Environments

Maintain separate execution environments with different configurations for your tasks, runbooks, and more.

Environments is now available in beta. Information below is subject to change.

Overview

The environments feature allows your team to maintain separate execution environments with their own tasks, runbooks, schedules, resources, and config variables. Environments are isolated from one another, meaning a task in a certain environment will only have access to the resources and config variables in that environment.

Depending on the execution environment, the List Users task will resolve different resource
configurations.
Depending on the execution environment, the List Users task will resolve different resource configurations.

Environments are powerful for the following use cases (and more):

  • Test changes in a dev or staging environment before releasing to your team
  • Run the same task against different configs, resources and agents
  • Create a safe isolated playground to experiment with new tasks and/or runbooks

Manage environments

Get started by creating your first environment via the settings page. Here, you can create, modify and archive your existing environments. All teams already have a single, default "Production" environment.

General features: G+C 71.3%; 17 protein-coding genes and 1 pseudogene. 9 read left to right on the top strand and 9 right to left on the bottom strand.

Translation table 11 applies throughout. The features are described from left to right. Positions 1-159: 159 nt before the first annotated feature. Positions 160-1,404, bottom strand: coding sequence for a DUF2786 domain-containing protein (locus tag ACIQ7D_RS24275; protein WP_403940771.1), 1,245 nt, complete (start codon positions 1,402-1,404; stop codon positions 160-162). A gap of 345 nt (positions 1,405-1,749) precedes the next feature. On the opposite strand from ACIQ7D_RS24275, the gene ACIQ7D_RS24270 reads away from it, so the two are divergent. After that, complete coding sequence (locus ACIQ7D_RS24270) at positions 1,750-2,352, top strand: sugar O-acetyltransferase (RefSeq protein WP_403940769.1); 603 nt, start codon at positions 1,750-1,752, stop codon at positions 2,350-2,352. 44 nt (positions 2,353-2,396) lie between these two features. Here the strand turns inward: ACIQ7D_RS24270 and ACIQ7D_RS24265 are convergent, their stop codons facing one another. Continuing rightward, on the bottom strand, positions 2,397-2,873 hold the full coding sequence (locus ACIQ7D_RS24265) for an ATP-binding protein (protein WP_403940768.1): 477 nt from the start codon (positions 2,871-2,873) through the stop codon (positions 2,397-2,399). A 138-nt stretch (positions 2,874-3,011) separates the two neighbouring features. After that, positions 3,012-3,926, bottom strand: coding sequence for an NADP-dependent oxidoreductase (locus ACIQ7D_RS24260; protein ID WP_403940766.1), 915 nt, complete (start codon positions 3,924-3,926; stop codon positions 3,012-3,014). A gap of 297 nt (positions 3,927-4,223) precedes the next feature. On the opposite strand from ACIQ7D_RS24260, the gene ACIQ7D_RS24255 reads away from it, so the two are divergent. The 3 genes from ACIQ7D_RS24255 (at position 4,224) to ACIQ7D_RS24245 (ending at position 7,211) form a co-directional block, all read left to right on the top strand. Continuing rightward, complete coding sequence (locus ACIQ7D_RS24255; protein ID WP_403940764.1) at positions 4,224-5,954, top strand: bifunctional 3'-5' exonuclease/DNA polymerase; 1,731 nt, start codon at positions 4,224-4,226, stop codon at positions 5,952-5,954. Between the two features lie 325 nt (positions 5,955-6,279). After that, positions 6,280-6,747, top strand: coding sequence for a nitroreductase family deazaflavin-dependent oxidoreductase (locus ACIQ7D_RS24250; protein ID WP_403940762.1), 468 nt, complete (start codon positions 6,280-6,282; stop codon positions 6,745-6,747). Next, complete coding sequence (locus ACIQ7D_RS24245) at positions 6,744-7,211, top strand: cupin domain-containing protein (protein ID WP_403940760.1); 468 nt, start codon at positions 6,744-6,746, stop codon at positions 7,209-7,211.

When you create an environment, you will have the opportunity to choose a name, slug, and template from which to create the environment. The slug identifies which environment to use when working with the CLI (e.g. listing tasks, deploying tasks, and updating configs/resources).

To clone your existing tasks, runbooks, configs, resources and schedules when creating a new environment, select your existing Production environment as the template. Schedules in newly created environments will be disabled by default.

Promotion

Tasks, runbooks, configs, resources and schedules can be promoted via the UI, CLI and the deployments feature. Promoting allows you to to initialize and/or sync an entity across environments. For example, the same task definition that depends on a set of configs and/or resources can be deployed to multiple environments. When the task is run in a specific environment, it will run with the config/resource values specified in that environment.

Promoting tasks via the CLI

You can promote tasks via the CLI by appending --env <env_slug> to your deploy command:

bash
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airplane deploy ./slug.task.yaml --env your_env_slug

A recommended approach is to deploy your task to your development environment, test that it works properly and then deploy it to your production environment.

Promoting tasks via the UI

You can promote tasks via the UI by selecting promote in the dropdown menu for the task. You can select the environment you would like to promote to via the dropdown in the modal that pops up.

Promoting tasks via Deployments

You can specify different git repo and branch configurations per environment. To do so, navigate to the settings page and change the active environment in the environment dropdown. The configuration you see reflects the configuration in the currently selected environment.